TIO: As a second-generation American Muslim, raised in Chicago, with a doctorate from Oxford, you are an examplar of meeting the challenge of growing up in one culture and navigating the culture we share today. Your books unpack the complexities of ‘growing up Muslim in America’ beautifully, vividly. And today you relate to thousands of young people in American universities and colleges, coming into constant contact with second-generation religious minorities. Could you share the biggest challenges they face collectively?
What is religious freedom? Is it the freedom to worship or otherwise interact with God, gods, or other things and entities as one sees fit? Is it freedom of conscience in terms of the supernatural? If religious freedom also involves the right to live out one’s religion in the public sphere, how far does that right extent? If religious freedom involves the right of churches (and like organizations) as well as individuals, to what extent do they operate independently of state control? Steven D. Smith’s The Rise and Decline of American Religious Freedom is an elegy for an expansive understanding of the “first freedom” protected by the First Amendment.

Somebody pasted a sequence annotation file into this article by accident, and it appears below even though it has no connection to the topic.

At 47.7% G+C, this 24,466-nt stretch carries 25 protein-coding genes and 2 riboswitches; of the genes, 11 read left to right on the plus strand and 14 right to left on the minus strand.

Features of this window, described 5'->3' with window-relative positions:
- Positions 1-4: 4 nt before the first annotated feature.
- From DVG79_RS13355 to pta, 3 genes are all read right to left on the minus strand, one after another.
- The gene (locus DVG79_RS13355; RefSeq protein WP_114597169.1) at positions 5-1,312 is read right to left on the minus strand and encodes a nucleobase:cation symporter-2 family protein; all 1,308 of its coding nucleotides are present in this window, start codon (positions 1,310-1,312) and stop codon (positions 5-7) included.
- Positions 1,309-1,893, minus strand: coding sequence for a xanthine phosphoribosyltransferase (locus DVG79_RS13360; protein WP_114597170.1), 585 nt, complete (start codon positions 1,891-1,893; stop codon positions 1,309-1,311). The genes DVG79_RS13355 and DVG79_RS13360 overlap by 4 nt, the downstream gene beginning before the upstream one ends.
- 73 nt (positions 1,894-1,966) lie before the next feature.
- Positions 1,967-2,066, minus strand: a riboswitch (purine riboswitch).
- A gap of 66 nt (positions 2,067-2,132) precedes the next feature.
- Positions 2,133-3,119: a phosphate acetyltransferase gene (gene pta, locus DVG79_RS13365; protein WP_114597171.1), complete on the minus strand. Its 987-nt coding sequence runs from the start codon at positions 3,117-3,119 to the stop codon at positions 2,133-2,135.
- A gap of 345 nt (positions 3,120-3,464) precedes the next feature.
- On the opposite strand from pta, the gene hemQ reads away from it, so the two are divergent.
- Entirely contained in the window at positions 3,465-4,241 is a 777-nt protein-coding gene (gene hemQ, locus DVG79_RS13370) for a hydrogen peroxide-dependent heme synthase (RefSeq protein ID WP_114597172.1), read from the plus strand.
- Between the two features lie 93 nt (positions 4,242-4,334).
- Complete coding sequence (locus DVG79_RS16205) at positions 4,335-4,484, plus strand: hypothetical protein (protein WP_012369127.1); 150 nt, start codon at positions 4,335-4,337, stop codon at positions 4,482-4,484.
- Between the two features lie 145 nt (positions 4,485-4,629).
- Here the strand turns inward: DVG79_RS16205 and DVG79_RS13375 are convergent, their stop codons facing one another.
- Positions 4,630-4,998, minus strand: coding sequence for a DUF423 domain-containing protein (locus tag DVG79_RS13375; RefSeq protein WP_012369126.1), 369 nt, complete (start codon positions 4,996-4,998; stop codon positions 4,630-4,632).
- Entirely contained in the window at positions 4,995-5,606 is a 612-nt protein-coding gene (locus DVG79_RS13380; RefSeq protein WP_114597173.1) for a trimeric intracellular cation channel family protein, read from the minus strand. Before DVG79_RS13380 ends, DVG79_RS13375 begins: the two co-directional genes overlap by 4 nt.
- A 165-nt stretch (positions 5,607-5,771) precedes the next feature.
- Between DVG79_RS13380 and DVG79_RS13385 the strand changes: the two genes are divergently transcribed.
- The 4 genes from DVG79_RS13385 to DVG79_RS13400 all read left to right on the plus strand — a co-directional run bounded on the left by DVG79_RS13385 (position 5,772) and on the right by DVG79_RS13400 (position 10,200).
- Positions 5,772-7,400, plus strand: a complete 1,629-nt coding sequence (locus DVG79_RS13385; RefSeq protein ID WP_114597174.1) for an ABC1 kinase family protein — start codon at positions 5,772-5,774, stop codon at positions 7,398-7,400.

A New Kind of Dharma Leadership
Undercutting Sloppy Thinking about Evolution